Fund research on muslin: analysts
The government should provide financial assistance to researchers and weavers of muslin to revive the lost glory of the fine cotton fabric, analysts said yesterday.
The revival of muslin is important as it has a historic and commercial value, said Mustafizur Rahman, executive director of the Centre for Policy Dialogue.
“From the Indian subcontinent, especially from Dhaka, muslin worth 28 lakh rupees was shipped to different countries, particularly those in Europe, in 1789,” Rahman said. He spoke at a seminar on how to revive muslin at Bangladesh National Museum in Dhaka.
“History shows that muslin had a commercial value. Time has come to revive it, but we need to discover the real muslin yarn first,” he said.
An expert committee is working to discover the real cotton needed to spin muslin yarn, Rahman said.
Skilled weavers of today's jamdani, a handloom cotton fabric, can easily adapt muslin weaving and designs as their forefathers were the original muslin weavers, he said.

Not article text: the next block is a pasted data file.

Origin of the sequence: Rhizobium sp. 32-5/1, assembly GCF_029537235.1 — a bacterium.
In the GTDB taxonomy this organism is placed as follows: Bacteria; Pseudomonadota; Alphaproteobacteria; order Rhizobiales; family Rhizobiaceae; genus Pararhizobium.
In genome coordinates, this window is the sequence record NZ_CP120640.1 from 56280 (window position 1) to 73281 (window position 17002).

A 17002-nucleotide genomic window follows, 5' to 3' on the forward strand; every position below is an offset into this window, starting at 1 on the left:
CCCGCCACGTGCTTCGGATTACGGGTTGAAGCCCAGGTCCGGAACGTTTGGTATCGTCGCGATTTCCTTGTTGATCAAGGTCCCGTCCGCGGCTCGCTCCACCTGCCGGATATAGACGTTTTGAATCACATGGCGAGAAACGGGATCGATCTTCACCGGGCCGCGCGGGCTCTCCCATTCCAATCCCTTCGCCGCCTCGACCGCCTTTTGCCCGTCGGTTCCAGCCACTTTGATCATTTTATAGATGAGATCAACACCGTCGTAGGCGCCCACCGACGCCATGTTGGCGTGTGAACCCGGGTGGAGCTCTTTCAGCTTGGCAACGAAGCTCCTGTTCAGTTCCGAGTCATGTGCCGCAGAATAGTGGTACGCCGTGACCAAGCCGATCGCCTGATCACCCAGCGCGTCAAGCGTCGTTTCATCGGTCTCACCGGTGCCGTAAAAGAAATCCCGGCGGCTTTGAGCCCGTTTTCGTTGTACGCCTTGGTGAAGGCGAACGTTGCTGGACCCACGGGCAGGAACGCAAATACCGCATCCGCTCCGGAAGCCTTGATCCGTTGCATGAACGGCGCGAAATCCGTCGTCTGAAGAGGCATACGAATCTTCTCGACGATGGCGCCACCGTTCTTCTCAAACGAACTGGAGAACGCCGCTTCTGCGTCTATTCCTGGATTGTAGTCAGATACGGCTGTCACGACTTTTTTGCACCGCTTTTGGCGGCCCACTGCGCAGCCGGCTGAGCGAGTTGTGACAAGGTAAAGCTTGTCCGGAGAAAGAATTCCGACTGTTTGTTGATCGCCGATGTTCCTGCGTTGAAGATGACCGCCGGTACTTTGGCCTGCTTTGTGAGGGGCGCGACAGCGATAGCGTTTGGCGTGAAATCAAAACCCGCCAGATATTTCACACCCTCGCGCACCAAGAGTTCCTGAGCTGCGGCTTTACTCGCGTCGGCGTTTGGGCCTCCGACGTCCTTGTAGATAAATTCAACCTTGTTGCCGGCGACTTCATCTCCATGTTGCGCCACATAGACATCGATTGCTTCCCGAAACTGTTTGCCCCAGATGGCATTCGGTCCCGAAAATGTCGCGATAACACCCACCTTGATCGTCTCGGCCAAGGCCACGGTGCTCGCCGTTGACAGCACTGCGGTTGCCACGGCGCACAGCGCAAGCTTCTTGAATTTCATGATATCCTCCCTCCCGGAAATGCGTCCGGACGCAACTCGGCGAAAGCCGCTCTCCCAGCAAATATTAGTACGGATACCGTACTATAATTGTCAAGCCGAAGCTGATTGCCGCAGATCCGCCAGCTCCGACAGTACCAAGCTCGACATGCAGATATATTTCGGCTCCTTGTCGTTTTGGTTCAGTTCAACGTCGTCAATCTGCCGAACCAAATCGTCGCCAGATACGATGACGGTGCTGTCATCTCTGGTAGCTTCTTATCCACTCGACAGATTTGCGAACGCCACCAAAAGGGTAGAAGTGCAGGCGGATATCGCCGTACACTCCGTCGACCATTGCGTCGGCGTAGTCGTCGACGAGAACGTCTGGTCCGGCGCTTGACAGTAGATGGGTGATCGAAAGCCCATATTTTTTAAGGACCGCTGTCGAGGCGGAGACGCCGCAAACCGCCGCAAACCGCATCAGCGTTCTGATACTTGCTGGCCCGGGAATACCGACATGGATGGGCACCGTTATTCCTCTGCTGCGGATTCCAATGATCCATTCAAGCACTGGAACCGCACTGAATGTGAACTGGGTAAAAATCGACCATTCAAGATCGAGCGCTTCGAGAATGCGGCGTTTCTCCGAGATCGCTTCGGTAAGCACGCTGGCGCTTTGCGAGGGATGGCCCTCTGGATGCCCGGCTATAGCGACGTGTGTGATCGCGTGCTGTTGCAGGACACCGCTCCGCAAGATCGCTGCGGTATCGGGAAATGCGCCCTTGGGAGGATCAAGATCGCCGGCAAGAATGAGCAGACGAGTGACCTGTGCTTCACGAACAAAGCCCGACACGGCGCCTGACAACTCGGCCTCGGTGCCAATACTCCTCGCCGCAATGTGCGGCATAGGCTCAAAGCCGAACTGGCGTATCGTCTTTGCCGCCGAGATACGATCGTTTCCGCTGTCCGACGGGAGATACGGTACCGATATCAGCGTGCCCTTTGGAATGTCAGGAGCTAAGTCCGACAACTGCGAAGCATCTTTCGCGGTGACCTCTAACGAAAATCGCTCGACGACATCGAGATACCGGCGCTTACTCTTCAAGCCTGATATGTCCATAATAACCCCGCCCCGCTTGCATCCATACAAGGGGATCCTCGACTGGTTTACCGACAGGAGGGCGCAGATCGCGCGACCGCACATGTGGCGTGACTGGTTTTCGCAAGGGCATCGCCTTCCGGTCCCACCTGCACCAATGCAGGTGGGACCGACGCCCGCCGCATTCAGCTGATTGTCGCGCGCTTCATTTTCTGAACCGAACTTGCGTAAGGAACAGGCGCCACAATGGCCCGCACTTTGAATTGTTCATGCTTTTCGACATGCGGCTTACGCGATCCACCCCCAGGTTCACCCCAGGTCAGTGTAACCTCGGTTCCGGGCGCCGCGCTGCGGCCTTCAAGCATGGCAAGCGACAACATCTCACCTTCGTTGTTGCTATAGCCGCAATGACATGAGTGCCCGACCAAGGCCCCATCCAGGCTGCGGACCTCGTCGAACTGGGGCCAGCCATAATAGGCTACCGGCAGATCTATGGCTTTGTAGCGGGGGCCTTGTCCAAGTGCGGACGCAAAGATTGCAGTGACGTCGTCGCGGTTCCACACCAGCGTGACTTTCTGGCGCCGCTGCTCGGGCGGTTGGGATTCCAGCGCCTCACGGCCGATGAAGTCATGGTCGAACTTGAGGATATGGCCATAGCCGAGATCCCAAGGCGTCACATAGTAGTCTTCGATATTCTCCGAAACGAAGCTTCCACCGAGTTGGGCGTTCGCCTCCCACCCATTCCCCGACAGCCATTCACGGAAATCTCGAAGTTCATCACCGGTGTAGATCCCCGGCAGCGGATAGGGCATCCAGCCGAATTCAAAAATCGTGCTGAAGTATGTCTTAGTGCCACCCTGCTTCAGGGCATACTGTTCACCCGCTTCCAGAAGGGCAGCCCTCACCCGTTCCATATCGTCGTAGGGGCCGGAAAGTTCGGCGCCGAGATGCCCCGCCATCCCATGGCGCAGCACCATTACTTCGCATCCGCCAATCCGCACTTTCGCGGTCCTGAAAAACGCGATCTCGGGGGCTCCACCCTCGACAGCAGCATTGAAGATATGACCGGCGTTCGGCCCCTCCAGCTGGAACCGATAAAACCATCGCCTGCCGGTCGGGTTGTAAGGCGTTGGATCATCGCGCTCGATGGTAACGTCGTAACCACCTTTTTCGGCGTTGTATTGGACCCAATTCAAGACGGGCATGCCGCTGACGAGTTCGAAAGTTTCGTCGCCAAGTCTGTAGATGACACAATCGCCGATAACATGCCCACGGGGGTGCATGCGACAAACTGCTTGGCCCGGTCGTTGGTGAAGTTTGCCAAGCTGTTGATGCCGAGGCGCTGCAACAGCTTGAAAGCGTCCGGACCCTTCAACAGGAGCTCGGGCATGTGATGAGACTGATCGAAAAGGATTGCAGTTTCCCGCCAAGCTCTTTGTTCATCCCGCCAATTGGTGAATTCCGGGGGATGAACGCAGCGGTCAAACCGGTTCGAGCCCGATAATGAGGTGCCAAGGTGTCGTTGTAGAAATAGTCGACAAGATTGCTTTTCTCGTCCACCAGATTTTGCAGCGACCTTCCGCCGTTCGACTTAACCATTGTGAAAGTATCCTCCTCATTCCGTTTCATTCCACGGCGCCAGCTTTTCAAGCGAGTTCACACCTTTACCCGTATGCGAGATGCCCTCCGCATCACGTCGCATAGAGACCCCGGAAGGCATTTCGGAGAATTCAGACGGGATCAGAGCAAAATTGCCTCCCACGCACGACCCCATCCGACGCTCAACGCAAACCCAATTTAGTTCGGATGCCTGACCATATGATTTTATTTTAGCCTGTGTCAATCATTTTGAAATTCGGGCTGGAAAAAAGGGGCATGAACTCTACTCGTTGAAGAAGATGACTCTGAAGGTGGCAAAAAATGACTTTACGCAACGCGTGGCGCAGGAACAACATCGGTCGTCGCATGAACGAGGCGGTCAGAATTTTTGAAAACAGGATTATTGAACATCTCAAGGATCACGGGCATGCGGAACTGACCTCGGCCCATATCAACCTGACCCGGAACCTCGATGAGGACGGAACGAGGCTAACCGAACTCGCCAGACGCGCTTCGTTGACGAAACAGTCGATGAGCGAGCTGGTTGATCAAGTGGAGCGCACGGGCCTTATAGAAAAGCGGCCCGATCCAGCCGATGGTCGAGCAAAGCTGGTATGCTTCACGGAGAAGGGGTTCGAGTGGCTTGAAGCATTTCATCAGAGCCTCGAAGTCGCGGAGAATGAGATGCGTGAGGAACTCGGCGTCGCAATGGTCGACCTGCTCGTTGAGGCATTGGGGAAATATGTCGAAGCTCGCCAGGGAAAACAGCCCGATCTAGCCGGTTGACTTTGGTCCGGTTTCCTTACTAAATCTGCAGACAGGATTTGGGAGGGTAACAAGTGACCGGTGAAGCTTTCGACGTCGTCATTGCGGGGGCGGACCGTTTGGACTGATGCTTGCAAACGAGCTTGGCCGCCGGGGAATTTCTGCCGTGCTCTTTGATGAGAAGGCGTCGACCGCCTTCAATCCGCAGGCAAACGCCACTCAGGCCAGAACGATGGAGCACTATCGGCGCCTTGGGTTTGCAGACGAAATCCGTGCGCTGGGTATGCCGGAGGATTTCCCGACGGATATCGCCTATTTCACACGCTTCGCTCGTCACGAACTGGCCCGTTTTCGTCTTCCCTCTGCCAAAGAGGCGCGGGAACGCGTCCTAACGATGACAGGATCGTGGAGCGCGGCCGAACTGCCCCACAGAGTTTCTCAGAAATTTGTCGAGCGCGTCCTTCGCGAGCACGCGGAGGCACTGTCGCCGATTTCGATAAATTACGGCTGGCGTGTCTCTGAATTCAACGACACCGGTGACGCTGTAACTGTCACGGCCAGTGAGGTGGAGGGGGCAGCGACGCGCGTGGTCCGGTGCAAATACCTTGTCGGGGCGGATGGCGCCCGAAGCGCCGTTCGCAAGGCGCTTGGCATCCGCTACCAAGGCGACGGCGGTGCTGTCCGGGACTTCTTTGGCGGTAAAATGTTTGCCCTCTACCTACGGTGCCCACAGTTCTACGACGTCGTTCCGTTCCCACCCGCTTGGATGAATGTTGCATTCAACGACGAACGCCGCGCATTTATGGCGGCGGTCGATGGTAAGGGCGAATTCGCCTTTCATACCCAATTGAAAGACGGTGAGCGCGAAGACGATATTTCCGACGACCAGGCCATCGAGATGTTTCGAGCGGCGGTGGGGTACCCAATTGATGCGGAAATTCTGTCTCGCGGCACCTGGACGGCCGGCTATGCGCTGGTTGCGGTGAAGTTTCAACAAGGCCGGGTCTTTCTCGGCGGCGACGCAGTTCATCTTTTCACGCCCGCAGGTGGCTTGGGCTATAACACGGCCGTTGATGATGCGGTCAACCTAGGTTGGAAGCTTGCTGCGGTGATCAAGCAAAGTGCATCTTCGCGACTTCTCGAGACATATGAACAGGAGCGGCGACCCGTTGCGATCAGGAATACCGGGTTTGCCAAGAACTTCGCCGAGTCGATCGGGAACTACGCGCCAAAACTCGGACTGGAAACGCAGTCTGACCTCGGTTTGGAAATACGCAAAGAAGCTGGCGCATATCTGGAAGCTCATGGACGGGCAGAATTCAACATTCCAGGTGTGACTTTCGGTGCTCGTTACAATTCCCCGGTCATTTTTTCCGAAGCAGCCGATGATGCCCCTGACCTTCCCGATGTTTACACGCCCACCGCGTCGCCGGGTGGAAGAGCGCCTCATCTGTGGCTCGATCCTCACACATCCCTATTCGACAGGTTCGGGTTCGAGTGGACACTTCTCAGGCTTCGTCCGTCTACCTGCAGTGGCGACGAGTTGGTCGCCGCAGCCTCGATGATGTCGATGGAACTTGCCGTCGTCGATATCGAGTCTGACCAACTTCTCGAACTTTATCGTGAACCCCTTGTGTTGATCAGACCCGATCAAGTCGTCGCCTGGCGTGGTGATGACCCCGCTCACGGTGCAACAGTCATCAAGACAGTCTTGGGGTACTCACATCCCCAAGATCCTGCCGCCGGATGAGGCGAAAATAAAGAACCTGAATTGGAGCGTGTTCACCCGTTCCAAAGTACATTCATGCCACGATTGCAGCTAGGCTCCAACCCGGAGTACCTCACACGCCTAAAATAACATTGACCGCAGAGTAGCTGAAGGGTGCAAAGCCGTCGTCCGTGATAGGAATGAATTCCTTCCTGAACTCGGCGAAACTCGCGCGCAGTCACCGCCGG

Hameeda Hossain, a human rights activist and academic, said the government should set up a muslin museum to preserve and showcase the glory of the product for which Bangladesh was once famous worldwide.
“It is a pity that we preserved very little of our muslin heritage. We do not have a textile museum to protect our heritage and legacy for the next generation,” Hameeda said.
Dhaka was the main production hub for muslin fabrics, although the same product was made in other places as well, she said.
“We need regular photo exhibitions of muslin products so that people can understand its potential. We also need to recognise the challenges and reasons that forced weavers to leave the profession,” she said.
Md Farid Uddin, executive director of Bangladesh Cotton Development Board, called for collection, identification and preservation of muslin for its revival.
“There are 520 kinds of germplasm of cotton, and the cotton development board has set up a germplasm centre for identification of the genetic resources of cotton from which muslin was made,” Farid Uddin said.
During her visit to the textiles and jute ministry, Prime Minister Sheikh Hasina directed officials to revive muslin as it has a commercial value, said Jamal Abdul Naser Chowdhury, an additional secretary to the industries ministry.
Rosemary Crill, senior curator of South Asian textiles and dresses at the Victoria and Albert Museum in London, presented a keynote at the seminar.
Drik, Bangladesh National Museum, and Aarong are co-organising a month-long muslin exhibition on the national museum premises.